By Jonnelle Marte
For habitually early tax filers, the start of the year means more than resolutions and a new gym membership—it marks the start of the filing season. More than 60% of Americans had filed their 2009 taxes by the end of February this year, according to a survey by the National Retail Federation. Only 15% waited until the last minute and filed in April. (Those who expect to have a tax bill, on the other hand, might not mind the delays.)
This year, getting a jump on that tax refund will be harder. Some people won’t even be able to see their updated tax forms until the middle or the end of February, while the Internal Revenue Service reprograms its systems to reflect new rules created by the recent tax law.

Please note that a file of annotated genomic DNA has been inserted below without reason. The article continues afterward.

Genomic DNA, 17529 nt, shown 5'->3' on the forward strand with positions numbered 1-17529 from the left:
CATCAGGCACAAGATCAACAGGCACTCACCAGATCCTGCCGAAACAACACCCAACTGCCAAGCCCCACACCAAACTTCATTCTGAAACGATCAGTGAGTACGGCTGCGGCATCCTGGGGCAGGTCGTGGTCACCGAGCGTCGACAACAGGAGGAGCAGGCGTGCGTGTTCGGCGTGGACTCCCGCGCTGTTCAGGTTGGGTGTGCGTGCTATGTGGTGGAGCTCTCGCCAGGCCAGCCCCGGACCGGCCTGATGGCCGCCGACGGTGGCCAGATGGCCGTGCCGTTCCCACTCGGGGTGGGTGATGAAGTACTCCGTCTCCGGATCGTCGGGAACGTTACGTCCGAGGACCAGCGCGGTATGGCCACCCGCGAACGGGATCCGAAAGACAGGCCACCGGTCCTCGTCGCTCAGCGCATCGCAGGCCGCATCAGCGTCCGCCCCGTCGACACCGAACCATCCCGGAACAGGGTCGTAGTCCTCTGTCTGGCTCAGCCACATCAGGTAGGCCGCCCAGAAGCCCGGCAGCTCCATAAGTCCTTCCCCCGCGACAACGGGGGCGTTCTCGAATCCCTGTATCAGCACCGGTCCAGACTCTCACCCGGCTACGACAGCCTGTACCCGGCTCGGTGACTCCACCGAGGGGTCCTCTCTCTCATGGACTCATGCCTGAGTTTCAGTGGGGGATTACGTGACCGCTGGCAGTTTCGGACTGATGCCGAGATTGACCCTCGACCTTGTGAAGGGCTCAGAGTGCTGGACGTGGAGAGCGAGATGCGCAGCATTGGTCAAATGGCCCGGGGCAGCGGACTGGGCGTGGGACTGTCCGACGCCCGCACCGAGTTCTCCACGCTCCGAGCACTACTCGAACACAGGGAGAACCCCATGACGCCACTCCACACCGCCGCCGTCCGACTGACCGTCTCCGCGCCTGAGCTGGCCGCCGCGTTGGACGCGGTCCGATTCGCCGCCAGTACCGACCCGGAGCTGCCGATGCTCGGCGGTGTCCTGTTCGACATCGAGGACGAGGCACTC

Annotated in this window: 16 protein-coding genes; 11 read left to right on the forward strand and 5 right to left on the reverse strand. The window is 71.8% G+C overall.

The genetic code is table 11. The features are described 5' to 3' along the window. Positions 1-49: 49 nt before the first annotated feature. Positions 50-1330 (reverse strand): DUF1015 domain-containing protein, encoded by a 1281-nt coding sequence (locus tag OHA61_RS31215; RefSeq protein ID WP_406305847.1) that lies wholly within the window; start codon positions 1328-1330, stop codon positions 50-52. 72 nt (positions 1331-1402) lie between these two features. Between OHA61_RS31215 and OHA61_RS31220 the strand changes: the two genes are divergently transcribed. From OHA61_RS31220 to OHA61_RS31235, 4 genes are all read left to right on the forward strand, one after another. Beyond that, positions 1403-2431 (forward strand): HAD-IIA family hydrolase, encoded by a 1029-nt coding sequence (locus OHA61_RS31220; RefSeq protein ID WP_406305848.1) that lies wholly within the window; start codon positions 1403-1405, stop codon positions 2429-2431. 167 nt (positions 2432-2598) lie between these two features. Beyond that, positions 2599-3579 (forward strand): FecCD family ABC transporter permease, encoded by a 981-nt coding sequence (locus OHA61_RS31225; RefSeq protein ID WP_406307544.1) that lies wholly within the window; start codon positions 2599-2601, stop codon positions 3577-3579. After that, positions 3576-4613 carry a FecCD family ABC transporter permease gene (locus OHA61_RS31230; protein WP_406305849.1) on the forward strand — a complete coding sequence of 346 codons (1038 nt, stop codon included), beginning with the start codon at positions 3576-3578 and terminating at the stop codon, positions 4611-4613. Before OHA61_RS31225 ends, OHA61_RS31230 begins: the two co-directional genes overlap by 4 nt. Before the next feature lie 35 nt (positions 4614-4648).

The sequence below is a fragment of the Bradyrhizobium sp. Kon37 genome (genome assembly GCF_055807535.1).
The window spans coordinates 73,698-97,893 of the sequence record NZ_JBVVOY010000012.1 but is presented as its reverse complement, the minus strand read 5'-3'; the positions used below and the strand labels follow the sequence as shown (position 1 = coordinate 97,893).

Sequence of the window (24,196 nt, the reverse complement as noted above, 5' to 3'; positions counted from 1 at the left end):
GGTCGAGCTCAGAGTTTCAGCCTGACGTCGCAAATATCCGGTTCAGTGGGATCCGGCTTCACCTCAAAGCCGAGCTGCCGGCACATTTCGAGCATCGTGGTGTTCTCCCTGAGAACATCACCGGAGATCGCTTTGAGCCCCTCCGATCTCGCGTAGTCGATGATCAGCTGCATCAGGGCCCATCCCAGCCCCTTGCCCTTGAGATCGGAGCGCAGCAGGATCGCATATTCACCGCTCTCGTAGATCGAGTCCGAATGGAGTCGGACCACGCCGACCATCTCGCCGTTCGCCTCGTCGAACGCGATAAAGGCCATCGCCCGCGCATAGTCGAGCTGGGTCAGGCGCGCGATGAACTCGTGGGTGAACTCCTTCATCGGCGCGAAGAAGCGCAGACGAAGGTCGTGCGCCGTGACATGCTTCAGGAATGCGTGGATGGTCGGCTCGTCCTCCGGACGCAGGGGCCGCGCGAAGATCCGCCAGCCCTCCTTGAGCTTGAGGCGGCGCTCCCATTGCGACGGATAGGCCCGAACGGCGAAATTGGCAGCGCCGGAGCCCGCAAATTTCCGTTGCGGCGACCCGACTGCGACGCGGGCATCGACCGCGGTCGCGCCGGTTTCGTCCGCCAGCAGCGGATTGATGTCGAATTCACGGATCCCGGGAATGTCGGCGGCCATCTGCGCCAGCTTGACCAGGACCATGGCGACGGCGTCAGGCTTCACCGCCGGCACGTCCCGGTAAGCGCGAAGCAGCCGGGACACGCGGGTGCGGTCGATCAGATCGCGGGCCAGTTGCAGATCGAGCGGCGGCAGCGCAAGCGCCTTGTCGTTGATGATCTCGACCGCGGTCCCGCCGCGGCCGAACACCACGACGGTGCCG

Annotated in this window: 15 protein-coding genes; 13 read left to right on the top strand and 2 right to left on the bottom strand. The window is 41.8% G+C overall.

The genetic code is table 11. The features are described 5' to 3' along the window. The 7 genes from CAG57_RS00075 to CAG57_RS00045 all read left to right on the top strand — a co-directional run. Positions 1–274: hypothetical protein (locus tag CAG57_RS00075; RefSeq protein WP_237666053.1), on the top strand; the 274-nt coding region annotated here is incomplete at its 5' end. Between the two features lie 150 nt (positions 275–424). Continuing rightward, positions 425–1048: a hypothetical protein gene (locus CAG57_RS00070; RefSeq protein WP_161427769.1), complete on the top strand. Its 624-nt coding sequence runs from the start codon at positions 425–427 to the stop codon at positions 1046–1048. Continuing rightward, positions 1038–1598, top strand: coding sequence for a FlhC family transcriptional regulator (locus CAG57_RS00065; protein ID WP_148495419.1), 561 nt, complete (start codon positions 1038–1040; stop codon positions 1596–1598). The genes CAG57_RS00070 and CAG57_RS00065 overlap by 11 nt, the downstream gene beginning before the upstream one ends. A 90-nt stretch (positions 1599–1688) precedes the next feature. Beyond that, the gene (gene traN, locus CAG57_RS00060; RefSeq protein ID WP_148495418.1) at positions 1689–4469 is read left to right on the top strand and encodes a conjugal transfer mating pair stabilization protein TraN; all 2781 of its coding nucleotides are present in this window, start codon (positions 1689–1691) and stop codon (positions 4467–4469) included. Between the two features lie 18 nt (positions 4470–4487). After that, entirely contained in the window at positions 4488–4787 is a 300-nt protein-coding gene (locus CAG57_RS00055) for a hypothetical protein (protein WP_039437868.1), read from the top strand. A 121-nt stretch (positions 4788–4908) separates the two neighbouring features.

Most taxpayers will be fine. Delays are expected to affect just 9 million taxpayers who are claiming any of three items recently reinstated by the law, including the state and local sales tax deduction, certain education related deductions and anyone who itemizes deductions on Form 1040 Schedule A, according to the IRS.
So what is a taxpayer—especially one expecting a sizeable refund check—to do? The IRS suggests that affected taxpayers still get an early start on their returns but not submit them until they hear an announcement that the IRS’s systems are ready.
In the meantime, take care of any other tricky tax situations that might further delay your return. For instance, make sure your IRA donations are in line. If you think you’ve taken an unauthorized withdrawal from your Roth IRA, get a good grasp of what it will cost you and fill out the appropriate forms.
And small business owners should keep track of the tax breaks owed to them not just by the recent tax law, but by the Small Business Jobs Act passed this fall.
Readers, when do you normally file your tax return? Will these delays impact your tax planning?